Saturday, November 29, 2003

Saving Broadway?

One of the biggest debates in theatre scholarship is whether or not Broadway is dying, and if so, if it’s worth saving. In the past forty years, Broadway has gone from its glory as the icon of American theatre to near-death, only to be rescued by British imports, revivals of old standards, and the Walt Disney empire, which has drawn up plans to put Mary Poppins, The Little Mermaid, and Tarzan on the Great White Way, following in the footsteps (paw prints?) of Beauty and the Beast and The Lion King. Traditionalists are concerned that Disney will somehow cheapen Broadway. (Given the fact that it costs a minimum of $10 million to mount a musical production on Broadway, “cheap” is not a word that comes readily to mind.)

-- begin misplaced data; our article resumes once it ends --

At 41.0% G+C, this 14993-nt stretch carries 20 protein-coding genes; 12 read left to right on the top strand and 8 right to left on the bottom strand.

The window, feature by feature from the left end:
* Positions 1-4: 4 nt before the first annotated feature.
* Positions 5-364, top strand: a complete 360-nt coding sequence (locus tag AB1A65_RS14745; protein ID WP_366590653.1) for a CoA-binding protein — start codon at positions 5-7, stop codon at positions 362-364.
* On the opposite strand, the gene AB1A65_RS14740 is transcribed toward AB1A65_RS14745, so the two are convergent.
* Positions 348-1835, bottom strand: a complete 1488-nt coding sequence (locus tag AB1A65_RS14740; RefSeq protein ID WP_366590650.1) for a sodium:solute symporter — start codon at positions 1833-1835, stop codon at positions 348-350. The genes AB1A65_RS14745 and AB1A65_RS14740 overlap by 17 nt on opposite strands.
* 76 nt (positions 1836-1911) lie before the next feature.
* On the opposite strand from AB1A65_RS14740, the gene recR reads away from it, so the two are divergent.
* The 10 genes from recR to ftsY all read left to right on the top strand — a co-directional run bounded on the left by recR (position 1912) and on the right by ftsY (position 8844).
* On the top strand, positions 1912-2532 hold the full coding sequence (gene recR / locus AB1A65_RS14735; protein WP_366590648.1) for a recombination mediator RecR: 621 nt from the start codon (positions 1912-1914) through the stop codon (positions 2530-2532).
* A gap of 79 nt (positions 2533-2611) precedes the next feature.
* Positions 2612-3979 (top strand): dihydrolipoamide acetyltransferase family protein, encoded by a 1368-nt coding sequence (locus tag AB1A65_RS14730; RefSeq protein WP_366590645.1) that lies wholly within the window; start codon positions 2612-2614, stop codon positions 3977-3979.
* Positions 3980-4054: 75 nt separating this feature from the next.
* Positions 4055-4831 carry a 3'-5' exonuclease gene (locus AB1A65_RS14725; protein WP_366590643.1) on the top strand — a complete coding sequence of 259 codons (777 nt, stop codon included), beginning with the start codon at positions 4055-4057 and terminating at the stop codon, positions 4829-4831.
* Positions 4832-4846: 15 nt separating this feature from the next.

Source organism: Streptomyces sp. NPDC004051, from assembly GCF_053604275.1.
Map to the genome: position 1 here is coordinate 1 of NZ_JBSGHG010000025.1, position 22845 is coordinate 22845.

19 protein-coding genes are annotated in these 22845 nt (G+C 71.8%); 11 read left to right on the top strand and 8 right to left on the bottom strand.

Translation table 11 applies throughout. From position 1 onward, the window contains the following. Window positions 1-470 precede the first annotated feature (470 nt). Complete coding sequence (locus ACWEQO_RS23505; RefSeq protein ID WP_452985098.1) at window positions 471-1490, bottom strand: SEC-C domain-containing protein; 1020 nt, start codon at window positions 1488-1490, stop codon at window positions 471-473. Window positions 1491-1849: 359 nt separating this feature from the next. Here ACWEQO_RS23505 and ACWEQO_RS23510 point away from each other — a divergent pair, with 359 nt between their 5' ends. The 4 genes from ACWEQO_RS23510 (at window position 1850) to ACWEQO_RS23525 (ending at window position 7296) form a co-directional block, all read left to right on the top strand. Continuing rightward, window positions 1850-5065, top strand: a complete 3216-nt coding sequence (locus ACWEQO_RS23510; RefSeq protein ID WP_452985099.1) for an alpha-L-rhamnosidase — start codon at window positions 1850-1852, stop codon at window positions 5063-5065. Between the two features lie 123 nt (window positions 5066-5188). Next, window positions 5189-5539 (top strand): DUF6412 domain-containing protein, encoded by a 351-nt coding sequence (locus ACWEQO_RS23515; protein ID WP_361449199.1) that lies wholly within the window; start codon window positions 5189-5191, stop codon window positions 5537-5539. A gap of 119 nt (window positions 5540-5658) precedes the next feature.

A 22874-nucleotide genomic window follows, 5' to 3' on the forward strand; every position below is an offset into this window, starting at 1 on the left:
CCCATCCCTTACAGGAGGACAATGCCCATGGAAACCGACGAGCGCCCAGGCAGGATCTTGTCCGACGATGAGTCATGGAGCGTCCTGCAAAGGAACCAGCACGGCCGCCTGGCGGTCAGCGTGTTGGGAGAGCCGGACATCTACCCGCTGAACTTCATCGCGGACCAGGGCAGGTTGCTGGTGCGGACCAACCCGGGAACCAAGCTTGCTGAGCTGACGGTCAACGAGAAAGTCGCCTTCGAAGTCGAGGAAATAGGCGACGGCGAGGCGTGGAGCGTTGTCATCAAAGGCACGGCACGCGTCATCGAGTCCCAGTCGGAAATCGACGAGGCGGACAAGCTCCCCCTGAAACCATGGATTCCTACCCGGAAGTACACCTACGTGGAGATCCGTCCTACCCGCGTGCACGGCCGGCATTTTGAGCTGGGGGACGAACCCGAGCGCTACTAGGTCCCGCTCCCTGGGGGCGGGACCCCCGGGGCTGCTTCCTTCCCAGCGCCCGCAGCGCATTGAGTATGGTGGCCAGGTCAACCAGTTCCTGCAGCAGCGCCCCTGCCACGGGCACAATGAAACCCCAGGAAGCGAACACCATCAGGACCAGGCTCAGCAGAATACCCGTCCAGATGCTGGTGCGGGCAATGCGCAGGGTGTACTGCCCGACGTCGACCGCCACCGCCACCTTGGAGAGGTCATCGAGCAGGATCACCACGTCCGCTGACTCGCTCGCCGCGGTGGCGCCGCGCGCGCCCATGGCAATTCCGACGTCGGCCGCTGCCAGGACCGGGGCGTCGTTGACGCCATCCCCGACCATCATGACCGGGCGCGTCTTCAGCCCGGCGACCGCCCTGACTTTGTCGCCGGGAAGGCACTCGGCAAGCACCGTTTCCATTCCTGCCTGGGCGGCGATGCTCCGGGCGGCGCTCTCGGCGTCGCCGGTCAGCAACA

Broadway has been never really been on the cutting edge of American theatre – it’s more a tourist draw than anything – so turning Broadway into Disneyland will, if anything, be good for it, at least in terms of selling tickets and exposing people to live theatre. The best theatre in America today is regional – cities such as Minneapolis, Dallas, Denver, even Los Angeles have fine theatre companies doing amazing productions of new plays, and some of the greatest dramas in American theatre history; The Glass Menagerie, Inherit the Wind, and Long Day’s Journey Into Night (not to mention all the works of Sam Shepard and Lanford Wilson) didn’t get their start on Broadway.

So, let Mary Poppins and her dancing penguins come to Broadway, and let them charge $100 a pop to see it. When the tourists go back home to Ohio, they might actually want to see live theatre again, and that’s where it all starts. That’s how they hooked me – I saw my first Broadway show, High Spirits, when I was in New York in 1964 to see the World’s Fair, and, well, the rest is theatre history…